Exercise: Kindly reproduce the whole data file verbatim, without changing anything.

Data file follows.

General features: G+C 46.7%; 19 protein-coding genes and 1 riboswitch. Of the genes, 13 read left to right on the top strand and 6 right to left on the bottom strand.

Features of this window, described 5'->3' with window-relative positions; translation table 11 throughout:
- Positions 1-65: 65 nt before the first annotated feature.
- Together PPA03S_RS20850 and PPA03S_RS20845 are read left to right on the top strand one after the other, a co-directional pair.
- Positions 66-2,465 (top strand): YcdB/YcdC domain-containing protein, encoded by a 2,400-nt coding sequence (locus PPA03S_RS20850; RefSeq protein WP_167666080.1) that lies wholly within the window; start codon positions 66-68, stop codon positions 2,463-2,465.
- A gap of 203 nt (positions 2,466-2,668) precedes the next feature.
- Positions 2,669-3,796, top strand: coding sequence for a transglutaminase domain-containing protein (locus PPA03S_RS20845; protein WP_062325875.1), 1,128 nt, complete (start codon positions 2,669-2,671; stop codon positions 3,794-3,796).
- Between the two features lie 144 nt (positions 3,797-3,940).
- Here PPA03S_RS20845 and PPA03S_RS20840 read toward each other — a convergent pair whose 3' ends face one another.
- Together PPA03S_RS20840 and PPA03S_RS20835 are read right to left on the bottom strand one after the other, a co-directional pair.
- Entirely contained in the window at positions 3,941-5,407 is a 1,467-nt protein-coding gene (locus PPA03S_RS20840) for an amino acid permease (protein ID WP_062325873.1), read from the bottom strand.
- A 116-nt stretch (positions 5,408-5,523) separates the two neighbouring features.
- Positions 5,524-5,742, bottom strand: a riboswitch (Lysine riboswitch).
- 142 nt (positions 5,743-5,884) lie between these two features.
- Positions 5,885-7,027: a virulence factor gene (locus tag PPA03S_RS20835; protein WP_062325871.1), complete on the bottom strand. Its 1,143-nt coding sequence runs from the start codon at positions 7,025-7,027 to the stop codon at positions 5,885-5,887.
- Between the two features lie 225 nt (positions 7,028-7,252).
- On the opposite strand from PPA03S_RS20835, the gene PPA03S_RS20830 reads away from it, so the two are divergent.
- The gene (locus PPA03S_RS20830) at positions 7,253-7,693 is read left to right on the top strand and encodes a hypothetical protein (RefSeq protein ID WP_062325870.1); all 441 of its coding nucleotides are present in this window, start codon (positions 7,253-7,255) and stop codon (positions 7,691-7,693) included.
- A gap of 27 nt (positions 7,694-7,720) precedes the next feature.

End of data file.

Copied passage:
General features: G+C 46.7%; 19 protein-coding genes and 1 riboswitch. Of the genes, 13 read left to right on the top strand and 6 right to left on the bottom strand.

Features of this window, described 5'->3' with window-relative positions; translation table 11 throughout:
- Positions 1-65: 65 nt before the first annotated feature.
- Together PPA03S_RS20850 and PPA03S_RS20845 are read left to right on the top strand one after the other, a co-directional pair.
- Positions 66-2,465 (top strand): YcdB/YcdC domain-containing protein, encoded by a 2,400-nt coding sequence (locus PPA03S_RS20850; RefSeq protein WP_167666080.1) that lies wholly within the window; start codon positions 66-68, stop codon positions 2,463-2,465.
- A gap of 203 nt (positions 2,466-2,668) precedes the next feature.
- Positions 2,669-3,796, top strand: coding sequence for a transglutaminase domain-containing protein (locus PPA03S_RS20845; protein WP_062325875.1), 1,128 nt, complete (start codon positions 2,669-2,671; stop codon positions 3,794-3,796).
- Between the two features lie 144 nt (positions 3,797-3,940).
- Here PPA03S_RS20845 and PPA03S_RS20840 read toward each other — a convergent pair whose 3' ends face one another.
- Together PPA03S_RS20840 and PPA03S_RS20835 are read right to left on the bottom strand one after the other, a co-directional pair.
- Entirely contained in the window at positions 3,941-5,407 is a 1,467-nt protein-coding gene (locus PPA03S_RS20840) for an amino acid permease (protein ID WP_062325873.1), read from the bottom strand.
- A 116-nt stretch (positions 5,408-5,523) separates the two neighbouring features.
- Positions 5,524-5,742, bottom strand: a riboswitch (Lysine riboswitch).
- 142 nt (positions 5,743-5,884) lie between these two features.
- Positions 5,885-7,027: a virulence factor gene (locus tag PPA03S_RS20835; protein WP_062325871.1), complete on the bottom strand. Its 1,143-nt coding sequence runs from the start codon at positions 7,025-7,027 to the stop codon at positions 5,885-5,887.
- Between the two features lie 225 nt (positions 7,028-7,252).
- On the opposite strand from PPA03S_RS20835, the gene PPA03S_RS20830 reads away from it, so the two are divergent.
- The gene (locus PPA03S_RS20830) at positions 7,253-7,693 is read left to right on the top strand and encodes a hypothetical protein (RefSeq protein ID WP_062325870.1); all 441 of its coding nucleotides are present in this window, start codon (positions 7,253-7,255) and stop codon (positions 7,691-7,693) included.
- A gap of 27 nt (positions 7,694-7,720) precedes the next feature.